AD / DNS changes

So to give a little background on the setup, the previous IT guy configured the Active Directory name as site1.mycompany.com and he assumed that the second site would be site2.mycompany.com and so on. I guess he had a problem with that so now all 4 office locations are under the DNS site1.mycompany.com and the root domain for the company is site1.mycompany.com. So any server or workstation (regardless of which physical site it's at) is name as follows:
site1_server.site1.mycompany.com
site2_server.site1.mycompany.com
site3_workstation.site1.mycompany.com
and so on

Each site has a domain controller, local file server, DHCP and DNS servers. For the most part things seem to be working OK, but there are odd "slownesses" when logging in or opening local shares at the remote offices. The main site, where the original and primary DC resides, everything works perfect, it's the remote offices that act funny which makes me believe it's caused by the odd way things were configured. Most of the DC's are server 2008, so the functional level is still at 2003.

So what I would like to do, if it's even possible with out starting over from scratch, is the following:

change the primary domain to mycompany.local.

have each site have it's own secondary zone, site1.mycompany.local, site2.mycompany.local and so on.

do this without rebuilding all of the group policies i've worked so hard to clean up

finally and probably the most important, do this without effecting normal work.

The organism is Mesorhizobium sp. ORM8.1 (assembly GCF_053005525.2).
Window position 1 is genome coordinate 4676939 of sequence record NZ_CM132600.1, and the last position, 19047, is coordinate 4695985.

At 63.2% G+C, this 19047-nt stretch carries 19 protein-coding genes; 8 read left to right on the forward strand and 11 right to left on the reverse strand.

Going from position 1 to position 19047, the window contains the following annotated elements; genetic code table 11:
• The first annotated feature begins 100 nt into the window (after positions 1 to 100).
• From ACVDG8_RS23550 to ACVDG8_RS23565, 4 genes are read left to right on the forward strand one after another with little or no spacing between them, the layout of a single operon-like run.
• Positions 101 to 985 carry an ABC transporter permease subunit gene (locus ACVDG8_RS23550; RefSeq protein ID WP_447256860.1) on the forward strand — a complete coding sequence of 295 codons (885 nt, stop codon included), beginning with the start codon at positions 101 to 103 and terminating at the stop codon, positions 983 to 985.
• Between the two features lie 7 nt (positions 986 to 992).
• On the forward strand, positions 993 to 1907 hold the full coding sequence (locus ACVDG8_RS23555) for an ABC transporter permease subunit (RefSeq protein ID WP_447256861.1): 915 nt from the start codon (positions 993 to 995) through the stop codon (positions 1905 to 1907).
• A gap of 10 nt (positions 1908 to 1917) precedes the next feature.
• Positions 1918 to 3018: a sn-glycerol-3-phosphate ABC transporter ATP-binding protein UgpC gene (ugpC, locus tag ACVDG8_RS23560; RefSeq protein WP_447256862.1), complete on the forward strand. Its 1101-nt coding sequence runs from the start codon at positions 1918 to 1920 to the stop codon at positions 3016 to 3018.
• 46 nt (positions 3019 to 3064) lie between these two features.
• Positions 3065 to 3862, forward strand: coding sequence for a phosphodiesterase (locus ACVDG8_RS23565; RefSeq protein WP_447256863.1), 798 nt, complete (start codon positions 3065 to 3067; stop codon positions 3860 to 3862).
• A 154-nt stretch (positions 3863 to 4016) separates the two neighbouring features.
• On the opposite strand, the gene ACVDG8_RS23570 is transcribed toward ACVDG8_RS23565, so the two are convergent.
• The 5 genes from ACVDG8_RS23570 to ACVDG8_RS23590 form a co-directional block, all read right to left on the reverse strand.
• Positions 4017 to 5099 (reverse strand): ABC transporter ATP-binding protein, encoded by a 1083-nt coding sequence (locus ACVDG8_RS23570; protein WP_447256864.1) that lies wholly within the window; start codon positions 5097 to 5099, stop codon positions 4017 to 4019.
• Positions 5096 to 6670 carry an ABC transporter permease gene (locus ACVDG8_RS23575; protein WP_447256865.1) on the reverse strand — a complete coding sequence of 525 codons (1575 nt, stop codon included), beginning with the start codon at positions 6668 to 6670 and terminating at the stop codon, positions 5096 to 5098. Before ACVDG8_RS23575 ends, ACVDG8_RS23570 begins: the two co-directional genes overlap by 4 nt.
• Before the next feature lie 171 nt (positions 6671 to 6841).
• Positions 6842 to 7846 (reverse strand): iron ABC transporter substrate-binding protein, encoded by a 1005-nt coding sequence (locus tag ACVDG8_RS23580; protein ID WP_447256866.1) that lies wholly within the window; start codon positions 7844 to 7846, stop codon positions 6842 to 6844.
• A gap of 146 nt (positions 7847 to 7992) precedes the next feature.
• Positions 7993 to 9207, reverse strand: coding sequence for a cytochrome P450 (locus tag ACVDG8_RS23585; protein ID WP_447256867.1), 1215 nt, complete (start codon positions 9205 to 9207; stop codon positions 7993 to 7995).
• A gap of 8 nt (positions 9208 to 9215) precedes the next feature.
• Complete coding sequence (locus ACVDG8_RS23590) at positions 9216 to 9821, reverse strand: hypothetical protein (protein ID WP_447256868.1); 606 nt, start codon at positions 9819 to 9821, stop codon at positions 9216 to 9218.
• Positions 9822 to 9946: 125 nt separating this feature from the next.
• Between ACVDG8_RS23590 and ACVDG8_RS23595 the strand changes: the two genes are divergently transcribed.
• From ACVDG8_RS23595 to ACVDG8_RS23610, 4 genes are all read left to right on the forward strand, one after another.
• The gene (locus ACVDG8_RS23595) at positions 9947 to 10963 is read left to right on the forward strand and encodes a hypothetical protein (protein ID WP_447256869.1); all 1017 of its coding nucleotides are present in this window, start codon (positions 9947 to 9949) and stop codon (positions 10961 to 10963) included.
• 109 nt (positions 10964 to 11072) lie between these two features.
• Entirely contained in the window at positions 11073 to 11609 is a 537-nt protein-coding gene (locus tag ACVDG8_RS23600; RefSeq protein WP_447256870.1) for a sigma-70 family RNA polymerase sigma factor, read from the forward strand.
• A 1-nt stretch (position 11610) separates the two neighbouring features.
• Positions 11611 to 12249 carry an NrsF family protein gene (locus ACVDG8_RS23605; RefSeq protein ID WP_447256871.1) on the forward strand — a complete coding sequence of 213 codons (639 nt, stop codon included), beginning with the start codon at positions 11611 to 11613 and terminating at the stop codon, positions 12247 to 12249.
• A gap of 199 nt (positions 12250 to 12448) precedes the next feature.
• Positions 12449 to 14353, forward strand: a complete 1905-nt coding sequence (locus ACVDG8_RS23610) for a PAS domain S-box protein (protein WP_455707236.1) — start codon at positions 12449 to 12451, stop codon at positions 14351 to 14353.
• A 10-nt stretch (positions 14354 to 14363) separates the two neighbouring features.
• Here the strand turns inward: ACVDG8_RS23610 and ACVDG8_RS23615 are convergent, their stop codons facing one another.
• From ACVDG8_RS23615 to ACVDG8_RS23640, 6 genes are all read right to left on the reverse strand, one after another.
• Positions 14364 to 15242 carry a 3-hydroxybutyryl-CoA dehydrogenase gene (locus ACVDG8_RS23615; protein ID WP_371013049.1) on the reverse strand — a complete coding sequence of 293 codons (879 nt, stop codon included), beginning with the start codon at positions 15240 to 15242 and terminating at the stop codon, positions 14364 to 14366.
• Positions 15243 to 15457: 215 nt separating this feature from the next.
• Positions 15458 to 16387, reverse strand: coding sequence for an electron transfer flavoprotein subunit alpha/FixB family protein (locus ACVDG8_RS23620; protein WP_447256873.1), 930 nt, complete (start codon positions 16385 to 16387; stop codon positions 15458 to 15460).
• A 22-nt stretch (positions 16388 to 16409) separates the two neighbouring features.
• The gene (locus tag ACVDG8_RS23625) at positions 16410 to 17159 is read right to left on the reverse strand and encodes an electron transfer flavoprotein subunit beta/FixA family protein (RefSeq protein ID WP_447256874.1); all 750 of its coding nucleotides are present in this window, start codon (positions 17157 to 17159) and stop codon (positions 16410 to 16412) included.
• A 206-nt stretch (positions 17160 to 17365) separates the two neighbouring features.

is any of these even possible?

Thanks a lot.
mcjim2kAsked:
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Darius GhassemConnect With a Mentor Commented:
Well you can keep site1.company.com but then create Sites with AD Sites this will fix the weird slowness issues the reason is that the computers are not locating their local DCs. Without Sites setup then DNS will not be able too determine what the closets DC is for those clients systems.

You can rename the domain with a domain rename http://technet.microsoft.com/en-us/library/cc738208(v=ws.10).aspx

No point on creating secondary zones you should keep everything under the mycompany.com domain. The key here is to create AD Sites.
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Leon FesterSenior Solutions ArchitectCommented:
Slow response from those remote branches could be because it cannot find a DC in it's site.
A loose translation but: Sites are configured as authentication and replication boundaries.
If the users are on a specific IP and there is a DC on that network, then that DC should reside in the site that has the subnet defined.

Make sure that each site has the correct subnet attached in AD Sites and Services, then move the corresponding DC into that site too.

Ideally you'd want to do this on the server holding the Infrastructure Master role...reduces the amount of wait time for domain synchronization.

P.S. Are your DC's currently replicating correctly?
Run DCDIAG on each DC to check the health of AD.
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mcjim2kAuthor Commented:
Thanks for the response. The DCs seem to be replicating just fine and all of the sites are setup properly with their own subnets and DCs assigned to each.

For this particular question, I'd like to focus on the possibility of renaming the domain and reconfiguring the secondary DNS zones.
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